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We can be (gym class) heroes, just for one day

We can be (gym class) heroes, just for one day

Tuesday, Aug. 24, 2010
11:39 AM

By Joe Collins
CSNChicago.com

It's too bad we live in a world where Bears tackle Chris Williams can't play "Red Rover Red Rover." I'm guessing that the brass at Halas Hall wouldn't allow such a thing, despite the fact that he wears a lot of protective equipment and goes up against 300-pound guys all the time. They probably have a prohibitive clause in his contract, you know? It's also too bad that Juan Pierre can't be turned loose in a pickup game of "Steal the Bacon." Or that you won't see Brent Seabrook and Duncan Keith as enforcers in an impromptu game of floor hockey. Or even dodgeball. But given what happened to former NFL running back Robert Edwards, I could understand why owners and general managers would frown on such acts of silliness outside of their day jobs.

The school bells will ring once again for every Chicagoland high school, middle school and grade school in the next week or so, if they haven't started already. And thanks to Illinois being one of only five states that require physical education in grades K-12, you can bet a few of those games will be played a little more often in the Land of Lincoln. And by kids who aspire to be the next Williams, Pierre, Seabrook or Keith, no less.

Gym class is always the most looked forward to or the most dreaded class of the day. There's hardly any middle ground. Kids either get excited about the chance to climb a rope or hate the fact that they have to change into John Stockton-esque 80's shorts for 45 minutes. What do you remember about being a gym class hero? Or what was it about gym class that gave you the creeps? Here a few bits and pieces you might remember:

The Presidential Challenge: Like the Pro Bowl, the NBA Slam Dunk Contest or MySpace, the Presidential Challenge fitness test was a good idea for a year or two. Nowadays we all look back and laugh and say, "How could I ever take something like this seriously?" As you may remember, The Presidential Challenge focused on five staples of PE class dorkery: sit-ups, the shuttle run, pull-ups, the mile run and sit and reach. All five events reeked of potential disaster-- and I mean that both literally and figuratively. Remember how you always had to partner up with someone for sit-ups? If you picked a kid that didn't have the pork & beans with Cool Ranch Doritos for lunch, you were OK.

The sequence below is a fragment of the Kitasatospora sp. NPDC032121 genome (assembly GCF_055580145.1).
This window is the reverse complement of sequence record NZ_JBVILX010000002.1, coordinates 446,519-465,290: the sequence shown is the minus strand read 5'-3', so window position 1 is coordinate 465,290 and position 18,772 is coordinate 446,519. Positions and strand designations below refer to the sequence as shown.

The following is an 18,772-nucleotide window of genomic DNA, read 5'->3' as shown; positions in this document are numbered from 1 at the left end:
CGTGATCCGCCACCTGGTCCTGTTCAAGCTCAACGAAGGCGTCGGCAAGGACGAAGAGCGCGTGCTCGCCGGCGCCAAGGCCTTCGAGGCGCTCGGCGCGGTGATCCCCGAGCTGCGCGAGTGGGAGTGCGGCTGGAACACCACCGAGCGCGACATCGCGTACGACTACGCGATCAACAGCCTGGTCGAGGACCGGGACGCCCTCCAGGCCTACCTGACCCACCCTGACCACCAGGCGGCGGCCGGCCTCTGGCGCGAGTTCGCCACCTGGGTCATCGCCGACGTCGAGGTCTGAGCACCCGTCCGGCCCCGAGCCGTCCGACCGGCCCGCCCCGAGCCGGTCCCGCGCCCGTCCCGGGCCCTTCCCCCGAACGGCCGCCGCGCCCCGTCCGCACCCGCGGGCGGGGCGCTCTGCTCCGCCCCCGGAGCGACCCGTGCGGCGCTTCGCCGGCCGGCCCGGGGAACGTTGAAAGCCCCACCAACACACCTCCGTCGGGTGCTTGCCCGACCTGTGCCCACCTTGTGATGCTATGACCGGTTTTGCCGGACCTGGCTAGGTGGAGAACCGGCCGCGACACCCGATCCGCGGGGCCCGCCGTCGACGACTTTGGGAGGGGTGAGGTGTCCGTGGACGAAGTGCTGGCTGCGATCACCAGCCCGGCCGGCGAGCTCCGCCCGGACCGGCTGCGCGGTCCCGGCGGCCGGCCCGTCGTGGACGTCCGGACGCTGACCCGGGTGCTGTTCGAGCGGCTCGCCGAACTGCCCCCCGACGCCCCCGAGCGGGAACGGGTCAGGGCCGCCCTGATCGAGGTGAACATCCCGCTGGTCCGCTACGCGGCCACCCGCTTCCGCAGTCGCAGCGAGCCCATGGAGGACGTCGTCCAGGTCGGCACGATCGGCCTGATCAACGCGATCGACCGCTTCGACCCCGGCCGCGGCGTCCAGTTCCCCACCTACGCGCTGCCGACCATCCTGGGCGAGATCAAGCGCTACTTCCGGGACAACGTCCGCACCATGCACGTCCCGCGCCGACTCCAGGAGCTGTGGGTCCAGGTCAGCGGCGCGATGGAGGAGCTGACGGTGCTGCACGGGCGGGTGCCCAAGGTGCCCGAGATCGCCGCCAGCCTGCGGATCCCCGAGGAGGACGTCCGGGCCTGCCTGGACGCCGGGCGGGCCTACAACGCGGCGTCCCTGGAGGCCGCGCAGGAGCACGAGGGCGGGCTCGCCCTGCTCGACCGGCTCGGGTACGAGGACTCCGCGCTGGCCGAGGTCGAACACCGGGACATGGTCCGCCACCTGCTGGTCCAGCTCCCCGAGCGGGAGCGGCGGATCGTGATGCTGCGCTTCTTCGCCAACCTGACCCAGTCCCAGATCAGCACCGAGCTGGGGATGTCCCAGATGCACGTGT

The shuttle run was always a torn ACL waiting to happen. Heck, depending on your gym teacher, the pull-up competition was a separated shoulder waiting to happen. The mile run always had that "if I drop before any one of you..." feel about it a'la Goldie Hawn in "Wildcats." But the sit and reach portion, where flexibility and unintentional comedy went hand in hand, was always my favorite. You had to sit and place your feet against a wooden box that looked like it was made by a D shop class student. Then, you had to stretch out your muscles (and dignity) toward a tape measure on the box. Woo hoo! What next? Can we square dance now? Fortunately, the tests were run by teachers who had to control 30 students all at the same time, so it was easy to bend the rules. "Wow Joe...87 sit-ups in a minute? I think that's a record!" Granted, these tests might set good health precedents at an early age, but where are all the Presidential Challenge winners these days? Point me in the direction of the Presidential Challenge Hall of Fame. Go on.

The Obstacle Course: This was an elementary school staple. Anybody else take part in this nonsense? Nothing says fun like turning a gymnasium into a ramshackle version of Double Dare for an hour. Usually, the PE class obstacle course featured some of the following: